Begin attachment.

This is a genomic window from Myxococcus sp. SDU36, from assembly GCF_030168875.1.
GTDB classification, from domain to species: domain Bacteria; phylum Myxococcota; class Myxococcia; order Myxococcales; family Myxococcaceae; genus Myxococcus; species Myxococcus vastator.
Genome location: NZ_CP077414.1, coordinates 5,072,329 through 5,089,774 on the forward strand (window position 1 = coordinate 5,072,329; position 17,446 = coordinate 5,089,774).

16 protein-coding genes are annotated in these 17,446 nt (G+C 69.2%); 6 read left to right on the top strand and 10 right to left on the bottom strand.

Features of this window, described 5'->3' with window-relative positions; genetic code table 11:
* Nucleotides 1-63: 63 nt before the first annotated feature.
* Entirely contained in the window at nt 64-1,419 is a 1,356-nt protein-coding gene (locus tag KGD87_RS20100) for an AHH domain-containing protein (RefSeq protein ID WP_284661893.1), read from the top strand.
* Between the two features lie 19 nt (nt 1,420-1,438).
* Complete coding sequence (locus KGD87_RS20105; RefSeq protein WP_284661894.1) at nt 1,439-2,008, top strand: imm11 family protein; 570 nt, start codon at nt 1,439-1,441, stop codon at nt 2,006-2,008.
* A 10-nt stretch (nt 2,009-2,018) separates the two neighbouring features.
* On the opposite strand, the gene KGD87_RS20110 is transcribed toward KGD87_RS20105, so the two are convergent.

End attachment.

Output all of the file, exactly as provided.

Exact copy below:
This is a genomic window from Myxococcus sp. SDU36, from assembly GCF_030168875.1.
GTDB classification, from domain to species: domain Bacteria; phylum Myxococcota; class Myxococcia; order Myxococcales; family Myxococcaceae; genus Myxococcus; species Myxococcus vastator.
Genome location: NZ_CP077414.1, coordinates 5,072,329 through 5,089,774 on the forward strand (window position 1 = coordinate 5,072,329; position 17,446 = coordinate 5,089,774).

16 protein-coding genes are annotated in these 17,446 nt (G+C 69.2%); 6 read left to right on the top strand and 10 right to left on the bottom strand.

Features of this window, described 5'->3' with window-relative positions; genetic code table 11:
* Nucleotides 1-63: 63 nt before the first annotated feature.
* Entirely contained in the window at nt 64-1,419 is a 1,356-nt protein-coding gene (locus tag KGD87_RS20100) for an AHH domain-containing protein (RefSeq protein ID WP_284661893.1), read from the top strand.
* Between the two features lie 19 nt (nt 1,420-1,438).
* Complete coding sequence (locus KGD87_RS20105; RefSeq protein WP_284661894.1) at nt 1,439-2,008, top strand: imm11 family protein; 570 nt, start codon at nt 1,439-1,441, stop codon at nt 2,006-2,008.
* A 10-nt stretch (nt 2,009-2,018) separates the two neighbouring features.
* On the opposite strand, the gene KGD87_RS20110 is transcribed toward KGD87_RS20105, so the two are convergent.